Liz Kearney & Zak Hilditch – These Final Hours

Liz Kearney & Zak Hilditch – These Final Hours

THESE FINAL HOURS is a film about the last day on Earth set in Perth, Western Australia. Since we at AccessReel are based in that fair city, we decided to find out a more about the filmmakers who decided to destroy our mutual hometown for the big screen. It would be cricket at this point to disclose that I know both the producer Liz Kearney and the writer-director Zak Hilditch, but that didn’t prevent me from asking them genius questions about their debut feature film. Phil Jeng Kane 

 

Liz Kearney – Producer

I have been influenced by many different films. I loved Richard Lowenstein’s Dogs in Space – I watched this film over and over when I was younger and thought it was the coolest thing I had ever seen AND it was Australian!

Before These Final Hours I worked in the West Australian film funding agency ScreenWest and for the Film Television Institute. I also worked in various crew roles on various WA productions – from the worlds worst 3rd AD (Assistant Director), to runner, extras coordinator and production manager. I bounced around getting experience whilst developing my own projects in the background.

Zak and I have been working together for about six or seven years and in that time we have made some short films – most notably one called Transmission  – which was made as a ‘calling card’ for These Final Hours. I began working on the These Final Hours when Zak came up with a shorter version of the idea in 2008. Together we developed the film into a feature length script and through various workshops and with a variety of feedback, we got it to a stage where we could try and find some money to make it. We were unashamed in setting the film in Perth and didn’t shy away from mentioning many places and suburbs – my favourite would be the ice rink in Malaga – that usually gets a good reaction form anyone in the audience who is from here.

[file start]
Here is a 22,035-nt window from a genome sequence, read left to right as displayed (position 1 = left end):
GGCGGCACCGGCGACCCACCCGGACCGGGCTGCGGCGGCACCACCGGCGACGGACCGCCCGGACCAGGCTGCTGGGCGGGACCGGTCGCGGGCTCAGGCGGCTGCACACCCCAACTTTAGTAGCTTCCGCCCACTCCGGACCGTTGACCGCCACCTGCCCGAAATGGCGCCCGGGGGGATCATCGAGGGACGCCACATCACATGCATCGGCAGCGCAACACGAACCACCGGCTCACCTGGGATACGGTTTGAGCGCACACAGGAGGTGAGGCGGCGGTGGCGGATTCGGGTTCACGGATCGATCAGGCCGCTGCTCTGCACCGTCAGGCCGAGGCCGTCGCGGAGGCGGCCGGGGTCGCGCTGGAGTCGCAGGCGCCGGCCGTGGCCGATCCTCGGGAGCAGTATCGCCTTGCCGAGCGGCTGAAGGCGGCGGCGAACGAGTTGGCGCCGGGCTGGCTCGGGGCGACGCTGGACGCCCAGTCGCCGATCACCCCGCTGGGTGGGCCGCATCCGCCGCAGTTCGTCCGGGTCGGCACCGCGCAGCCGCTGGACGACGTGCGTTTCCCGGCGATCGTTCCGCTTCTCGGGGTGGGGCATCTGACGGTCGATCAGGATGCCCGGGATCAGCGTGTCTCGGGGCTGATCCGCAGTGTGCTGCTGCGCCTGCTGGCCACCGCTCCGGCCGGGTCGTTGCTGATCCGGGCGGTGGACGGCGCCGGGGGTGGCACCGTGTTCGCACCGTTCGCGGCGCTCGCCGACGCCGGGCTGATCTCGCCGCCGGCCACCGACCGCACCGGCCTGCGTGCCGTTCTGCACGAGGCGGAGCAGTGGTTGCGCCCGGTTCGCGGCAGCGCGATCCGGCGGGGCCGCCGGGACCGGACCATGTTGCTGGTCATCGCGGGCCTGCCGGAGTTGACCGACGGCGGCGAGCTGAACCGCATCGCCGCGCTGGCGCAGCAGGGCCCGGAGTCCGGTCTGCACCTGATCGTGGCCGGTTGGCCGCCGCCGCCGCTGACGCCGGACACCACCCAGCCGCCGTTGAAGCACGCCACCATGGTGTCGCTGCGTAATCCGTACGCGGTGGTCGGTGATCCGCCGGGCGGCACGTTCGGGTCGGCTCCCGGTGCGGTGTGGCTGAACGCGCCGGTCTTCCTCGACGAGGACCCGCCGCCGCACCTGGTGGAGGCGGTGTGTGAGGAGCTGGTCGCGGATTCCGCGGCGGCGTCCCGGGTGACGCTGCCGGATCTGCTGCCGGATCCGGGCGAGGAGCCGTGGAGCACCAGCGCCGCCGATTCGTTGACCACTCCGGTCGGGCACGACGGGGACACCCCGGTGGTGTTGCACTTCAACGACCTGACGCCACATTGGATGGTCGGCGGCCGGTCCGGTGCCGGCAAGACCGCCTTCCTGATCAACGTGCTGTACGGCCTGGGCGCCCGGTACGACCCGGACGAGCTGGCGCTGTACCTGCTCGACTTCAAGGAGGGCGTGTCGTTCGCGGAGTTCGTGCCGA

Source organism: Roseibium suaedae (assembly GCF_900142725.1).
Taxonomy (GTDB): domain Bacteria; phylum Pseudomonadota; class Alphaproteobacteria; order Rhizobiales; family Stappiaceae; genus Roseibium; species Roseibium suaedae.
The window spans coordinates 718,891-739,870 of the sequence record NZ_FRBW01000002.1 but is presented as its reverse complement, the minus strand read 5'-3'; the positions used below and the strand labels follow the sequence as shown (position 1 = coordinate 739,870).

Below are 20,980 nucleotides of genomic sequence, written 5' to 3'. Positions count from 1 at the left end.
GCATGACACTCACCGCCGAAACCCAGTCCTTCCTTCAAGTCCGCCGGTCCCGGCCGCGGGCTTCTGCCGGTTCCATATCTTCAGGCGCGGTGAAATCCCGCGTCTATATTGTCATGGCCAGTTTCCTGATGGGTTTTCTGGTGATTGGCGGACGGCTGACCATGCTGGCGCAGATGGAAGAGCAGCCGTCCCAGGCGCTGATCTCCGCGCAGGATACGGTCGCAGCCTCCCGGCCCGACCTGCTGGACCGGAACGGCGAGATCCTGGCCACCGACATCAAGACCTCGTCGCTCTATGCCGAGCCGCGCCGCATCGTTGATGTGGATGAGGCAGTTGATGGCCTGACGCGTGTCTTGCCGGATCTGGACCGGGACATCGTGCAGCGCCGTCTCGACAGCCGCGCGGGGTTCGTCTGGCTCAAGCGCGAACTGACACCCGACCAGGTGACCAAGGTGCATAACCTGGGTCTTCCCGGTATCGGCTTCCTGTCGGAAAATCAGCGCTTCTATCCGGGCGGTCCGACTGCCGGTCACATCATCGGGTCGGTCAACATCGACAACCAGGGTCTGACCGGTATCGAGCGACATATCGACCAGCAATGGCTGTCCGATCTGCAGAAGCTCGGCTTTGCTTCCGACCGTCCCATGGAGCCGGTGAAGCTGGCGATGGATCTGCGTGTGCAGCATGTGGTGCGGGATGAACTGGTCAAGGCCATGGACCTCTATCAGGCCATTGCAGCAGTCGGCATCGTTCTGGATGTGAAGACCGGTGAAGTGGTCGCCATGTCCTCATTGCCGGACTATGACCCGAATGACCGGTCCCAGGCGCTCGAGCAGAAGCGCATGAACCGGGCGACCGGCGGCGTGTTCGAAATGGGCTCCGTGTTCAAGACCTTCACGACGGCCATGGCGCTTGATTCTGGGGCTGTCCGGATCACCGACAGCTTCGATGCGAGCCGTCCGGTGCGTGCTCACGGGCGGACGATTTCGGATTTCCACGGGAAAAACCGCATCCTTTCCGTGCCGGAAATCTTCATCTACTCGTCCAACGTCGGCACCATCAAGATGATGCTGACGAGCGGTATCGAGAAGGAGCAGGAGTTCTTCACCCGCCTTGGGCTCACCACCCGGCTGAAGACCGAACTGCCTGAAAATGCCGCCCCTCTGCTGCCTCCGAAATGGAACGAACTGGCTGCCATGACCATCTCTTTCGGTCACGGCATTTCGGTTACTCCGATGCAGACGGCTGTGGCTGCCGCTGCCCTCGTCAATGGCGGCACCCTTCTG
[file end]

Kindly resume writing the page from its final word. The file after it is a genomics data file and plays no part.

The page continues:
The film was invited to Cannes as part of the Director’s Fortnight and that was an extremely surreal experience. I am such a Hollywood and film tragic that being on the Croisette was like being in my version of Disneyland.  Having the film screen in Cannes is incredibly nerve-wracking as the French audiences are renowned for letting you know quite vocally if they don’t like your film. Thankfully I didn’t hear any audible boo-ing!

 

Zak Hilditch – Writer/Director

For myself and the producer Liz Kearney, we were lucky that the planets really aligned from the moment we submitted the script for funding as part of the Springboard scheme that Screen Australia was running. We developed it in the right way with the right people to get it up to scratch for further funding. Liz and myself have worked on the film for five years now.

My mother raised me and my sister. I was very lucky, Mum was a big cinephile. TV and movies is what she loved and as a result, at a very early age I was allowed to sit up late with her watching television, everything from Alfred Hitchcock Presents, to The Twilight Zone to Remington Steele to every American soap you can imagine and everything in between. I got to watch movies and TV probably more than any child should have at that age (laughs). So when I decided want to do when I grew up, movies were always there.